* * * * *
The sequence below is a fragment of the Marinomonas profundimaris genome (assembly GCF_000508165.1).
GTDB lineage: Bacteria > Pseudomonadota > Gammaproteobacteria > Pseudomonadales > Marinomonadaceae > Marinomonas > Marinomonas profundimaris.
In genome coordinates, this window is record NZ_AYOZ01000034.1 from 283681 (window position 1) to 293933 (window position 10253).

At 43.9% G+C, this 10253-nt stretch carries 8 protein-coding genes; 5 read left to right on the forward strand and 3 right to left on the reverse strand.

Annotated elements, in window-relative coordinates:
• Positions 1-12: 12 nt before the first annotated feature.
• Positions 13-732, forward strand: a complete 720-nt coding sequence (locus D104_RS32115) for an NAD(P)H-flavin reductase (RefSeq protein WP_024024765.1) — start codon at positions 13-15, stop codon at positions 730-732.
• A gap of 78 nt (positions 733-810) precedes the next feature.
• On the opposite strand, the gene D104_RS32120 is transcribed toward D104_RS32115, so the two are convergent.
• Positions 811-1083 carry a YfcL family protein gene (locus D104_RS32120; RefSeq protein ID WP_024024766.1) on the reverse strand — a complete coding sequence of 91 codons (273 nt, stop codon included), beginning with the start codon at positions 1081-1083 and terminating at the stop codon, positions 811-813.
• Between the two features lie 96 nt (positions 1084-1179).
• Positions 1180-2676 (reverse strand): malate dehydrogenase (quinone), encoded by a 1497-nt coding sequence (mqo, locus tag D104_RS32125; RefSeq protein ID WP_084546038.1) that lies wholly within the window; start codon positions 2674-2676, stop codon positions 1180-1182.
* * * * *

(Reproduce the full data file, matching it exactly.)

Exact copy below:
The sequence below is a fragment of the Marinomonas profundimaris genome (assembly GCF_000508165.1).
GTDB lineage: Bacteria > Pseudomonadota > Gammaproteobacteria > Pseudomonadales > Marinomonadaceae > Marinomonas > Marinomonas profundimaris.
In genome coordinates, this window is record NZ_AYOZ01000034.1 from 283681 (window position 1) to 293933 (window position 10253).

At 43.9% G+C, this 10253-nt stretch carries 8 protein-coding genes; 5 read left to right on the forward strand and 3 right to left on the reverse strand.

Annotated elements, in window-relative coordinates:
• Positions 1-12: 12 nt before the first annotated feature.
• Positions 13-732, forward strand: a complete 720-nt coding sequence (locus D104_RS32115) for an NAD(P)H-flavin reductase (RefSeq protein WP_024024765.1) — start codon at positions 13-15, stop codon at positions 730-732.
• A gap of 78 nt (positions 733-810) precedes the next feature.
• On the opposite strand, the gene D104_RS32120 is transcribed toward D104_RS32115, so the two are convergent.
• Positions 811-1083 carry a YfcL family protein gene (locus D104_RS32120; RefSeq protein ID WP_024024766.1) on the reverse strand — a complete coding sequence of 91 codons (273 nt, stop codon included), beginning with the start codon at positions 1081-1083 and terminating at the stop codon, positions 811-813.
• Between the two features lie 96 nt (positions 1084-1179).
• Positions 1180-2676 (reverse strand): malate dehydrogenase (quinone), encoded by a 1497-nt coding sequence (mqo, locus tag D104_RS32125; RefSeq protein ID WP_084546038.1) that lies wholly within the window; start codon positions 2674-2676, stop codon positions 1180-1182.